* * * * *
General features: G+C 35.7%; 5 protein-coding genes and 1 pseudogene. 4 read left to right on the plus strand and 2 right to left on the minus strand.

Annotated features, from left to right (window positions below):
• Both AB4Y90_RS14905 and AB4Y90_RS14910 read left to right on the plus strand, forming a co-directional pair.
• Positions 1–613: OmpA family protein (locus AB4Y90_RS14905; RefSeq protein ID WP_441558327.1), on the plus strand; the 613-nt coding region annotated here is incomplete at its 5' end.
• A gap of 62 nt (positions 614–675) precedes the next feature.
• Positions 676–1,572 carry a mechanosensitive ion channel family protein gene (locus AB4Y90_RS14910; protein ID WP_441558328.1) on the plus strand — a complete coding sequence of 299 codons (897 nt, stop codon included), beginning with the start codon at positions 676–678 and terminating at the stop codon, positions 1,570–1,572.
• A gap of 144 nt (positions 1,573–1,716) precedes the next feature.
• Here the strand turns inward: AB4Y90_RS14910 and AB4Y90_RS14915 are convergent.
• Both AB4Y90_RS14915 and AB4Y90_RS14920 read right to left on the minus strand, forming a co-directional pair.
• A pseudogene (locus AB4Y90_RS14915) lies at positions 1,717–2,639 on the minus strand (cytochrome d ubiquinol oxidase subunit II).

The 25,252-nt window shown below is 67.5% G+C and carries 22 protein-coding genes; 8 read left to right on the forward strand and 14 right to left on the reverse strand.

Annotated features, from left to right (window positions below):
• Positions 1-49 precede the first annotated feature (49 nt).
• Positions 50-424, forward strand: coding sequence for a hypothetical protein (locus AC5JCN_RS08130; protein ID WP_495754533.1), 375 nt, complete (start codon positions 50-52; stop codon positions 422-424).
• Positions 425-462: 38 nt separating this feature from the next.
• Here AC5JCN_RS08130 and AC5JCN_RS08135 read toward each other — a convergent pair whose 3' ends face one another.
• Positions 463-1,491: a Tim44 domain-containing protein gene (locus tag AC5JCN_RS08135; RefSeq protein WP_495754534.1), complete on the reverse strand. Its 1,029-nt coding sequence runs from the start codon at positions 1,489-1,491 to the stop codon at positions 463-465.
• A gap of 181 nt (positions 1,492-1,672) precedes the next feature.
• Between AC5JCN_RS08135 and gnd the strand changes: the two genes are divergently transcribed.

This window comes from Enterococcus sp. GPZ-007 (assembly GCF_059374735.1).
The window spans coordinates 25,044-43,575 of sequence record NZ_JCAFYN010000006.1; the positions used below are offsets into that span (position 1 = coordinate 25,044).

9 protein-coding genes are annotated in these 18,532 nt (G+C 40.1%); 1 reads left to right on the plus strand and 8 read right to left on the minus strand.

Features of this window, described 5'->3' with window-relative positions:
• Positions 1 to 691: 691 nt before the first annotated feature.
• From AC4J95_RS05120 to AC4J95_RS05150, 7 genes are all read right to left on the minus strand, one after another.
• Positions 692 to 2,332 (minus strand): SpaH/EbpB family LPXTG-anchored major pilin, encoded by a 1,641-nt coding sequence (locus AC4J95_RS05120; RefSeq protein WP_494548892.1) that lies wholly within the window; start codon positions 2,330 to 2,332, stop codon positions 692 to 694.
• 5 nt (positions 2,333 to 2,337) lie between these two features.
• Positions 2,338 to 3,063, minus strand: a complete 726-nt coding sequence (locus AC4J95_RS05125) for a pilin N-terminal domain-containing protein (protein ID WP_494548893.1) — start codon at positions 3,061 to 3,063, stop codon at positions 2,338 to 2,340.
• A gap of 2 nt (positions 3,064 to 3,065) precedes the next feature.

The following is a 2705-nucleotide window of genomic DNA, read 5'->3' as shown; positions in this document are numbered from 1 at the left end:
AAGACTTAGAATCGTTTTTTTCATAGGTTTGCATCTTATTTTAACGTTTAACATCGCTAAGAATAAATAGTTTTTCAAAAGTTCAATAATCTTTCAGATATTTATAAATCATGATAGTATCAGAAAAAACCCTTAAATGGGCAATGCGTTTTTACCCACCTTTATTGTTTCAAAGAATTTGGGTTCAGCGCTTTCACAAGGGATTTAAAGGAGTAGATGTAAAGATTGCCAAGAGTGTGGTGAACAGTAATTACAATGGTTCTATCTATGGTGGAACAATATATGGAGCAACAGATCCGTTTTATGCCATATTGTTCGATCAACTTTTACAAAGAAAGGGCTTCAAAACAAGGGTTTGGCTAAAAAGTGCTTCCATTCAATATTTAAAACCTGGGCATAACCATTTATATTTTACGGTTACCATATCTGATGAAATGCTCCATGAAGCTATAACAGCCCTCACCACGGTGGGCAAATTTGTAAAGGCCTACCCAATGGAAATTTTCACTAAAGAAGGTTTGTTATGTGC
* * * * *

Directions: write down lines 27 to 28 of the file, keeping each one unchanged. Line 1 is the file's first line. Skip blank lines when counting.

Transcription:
• 5 nt (positions 2,333 to 2,337) lie between these two features.
• Positions 2,338 to 3,063, minus strand: a complete 726-nt coding sequence (locus AC4J95_RS05125) for a pilin N-terminal domain-containing protein (protein ID WP_494548893.1) — start codon at positions 3,061 to 3,063, stop codon at positions 2,338 to 2,340.